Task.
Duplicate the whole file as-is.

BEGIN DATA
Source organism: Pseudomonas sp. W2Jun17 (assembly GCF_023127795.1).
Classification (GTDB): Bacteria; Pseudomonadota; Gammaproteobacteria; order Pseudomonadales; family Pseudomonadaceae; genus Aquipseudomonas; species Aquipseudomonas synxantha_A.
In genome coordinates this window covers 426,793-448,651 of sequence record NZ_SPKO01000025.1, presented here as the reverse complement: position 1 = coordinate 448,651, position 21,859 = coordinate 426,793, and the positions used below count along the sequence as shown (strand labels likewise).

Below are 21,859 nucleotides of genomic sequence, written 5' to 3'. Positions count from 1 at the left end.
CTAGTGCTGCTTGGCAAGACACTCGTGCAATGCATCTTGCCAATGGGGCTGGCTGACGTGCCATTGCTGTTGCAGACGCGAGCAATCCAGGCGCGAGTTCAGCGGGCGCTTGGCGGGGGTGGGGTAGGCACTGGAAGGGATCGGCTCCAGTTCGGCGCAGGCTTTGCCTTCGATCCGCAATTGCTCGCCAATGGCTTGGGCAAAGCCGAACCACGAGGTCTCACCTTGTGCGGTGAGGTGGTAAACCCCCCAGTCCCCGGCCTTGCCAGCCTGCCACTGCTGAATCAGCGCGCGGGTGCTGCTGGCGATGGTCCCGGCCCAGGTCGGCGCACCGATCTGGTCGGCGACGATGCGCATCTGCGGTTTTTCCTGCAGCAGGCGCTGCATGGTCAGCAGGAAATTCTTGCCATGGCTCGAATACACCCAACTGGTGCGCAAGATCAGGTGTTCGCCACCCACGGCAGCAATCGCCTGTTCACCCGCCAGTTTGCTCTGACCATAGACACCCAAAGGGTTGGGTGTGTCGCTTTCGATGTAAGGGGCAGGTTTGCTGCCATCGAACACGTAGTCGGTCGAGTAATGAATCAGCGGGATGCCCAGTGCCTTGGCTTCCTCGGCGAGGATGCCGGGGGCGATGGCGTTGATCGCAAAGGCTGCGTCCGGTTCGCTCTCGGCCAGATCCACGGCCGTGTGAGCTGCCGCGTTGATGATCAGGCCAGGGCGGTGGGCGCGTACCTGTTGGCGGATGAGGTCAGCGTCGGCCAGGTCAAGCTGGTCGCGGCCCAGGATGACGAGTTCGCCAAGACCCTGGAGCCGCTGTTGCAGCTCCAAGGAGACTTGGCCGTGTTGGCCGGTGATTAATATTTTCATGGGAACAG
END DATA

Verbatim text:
Source organism: Pseudomonas sp. W2Jun17 (assembly GCF_023127795.1).
Classification (GTDB): Bacteria; Pseudomonadota; Gammaproteobacteria; order Pseudomonadales; family Pseudomonadaceae; genus Aquipseudomonas; species Aquipseudomonas synxantha_A.
In genome coordinates this window covers 426,793-448,651 of sequence record NZ_SPKO01000025.1, presented here as the reverse complement: position 1 = coordinate 448,651, position 21,859 = coordinate 426,793, and the positions used below count along the sequence as shown (strand labels likewise).

Below are 21,859 nucleotides of genomic sequence, written 5' to 3'. Positions count from 1 at the left end.
CTAGTGCTGCTTGGCAAGACACTCGTGCAATGCATCTTGCCAATGGGGCTGGCTGACGTGCCATTGCTGTTGCAGACGCGAGCAATCCAGGCGCGAGTTCAGCGGGCGCTTGGCGGGGGTGGGGTAGGCACTGGAAGGGATCGGCTCCAGTTCGGCGCAGGCTTTGCCTTCGATCCGCAATTGCTCGCCAATGGCTTGGGCAAAGCCGAACCACGAGGTCTCACCTTGTGCGGTGAGGTGGTAAACCCCCCAGTCCCCGGCCTTGCCAGCCTGCCACTGCTGAATCAGCGCGCGGGTGCTGCTGGCGATGGTCCCGGCCCAGGTCGGCGCACCGATCTGGTCGGCGACGATGCGCATCTGCGGTTTTTCCTGCAGCAGGCGCTGCATGGTCAGCAGGAAATTCTTGCCATGGCTCGAATACACCCAACTGGTGCGCAAGATCAGGTGTTCGCCACCCACGGCAGCAATCGCCTGTTCACCCGCCAGTTTGCTCTGACCATAGACACCCAAAGGGTTGGGTGTGTCGCTTTCGATGTAAGGGGCAGGTTTGCTGCCATCGAACACGTAGTCGGTCGAGTAATGAATCAGCGGGATGCCCAGTGCCTTGGCTTCCTCGGCGAGGATGCCGGGGGCGATGGCGTTGATCGCAAAGGCTGCGTCCGGTTCGCTCTCGGCCAGATCCACGGCCGTGTGAGCTGCCGCGTTGATGATCAGGCCAGGGCGGTGGGCGCGTACCTGTTGGCGGATGAGGTCAGCGTCGGCCAGGTCAAGCTGGTCGCGGCCCAGGATGACGAGTTCGCCAAGACCCTGGAGCCGCTGTTGCAGCTCCAAGGAGACTTGGCCGTGTTGGCCGGTGATTAATATTTTCATGGGAACAG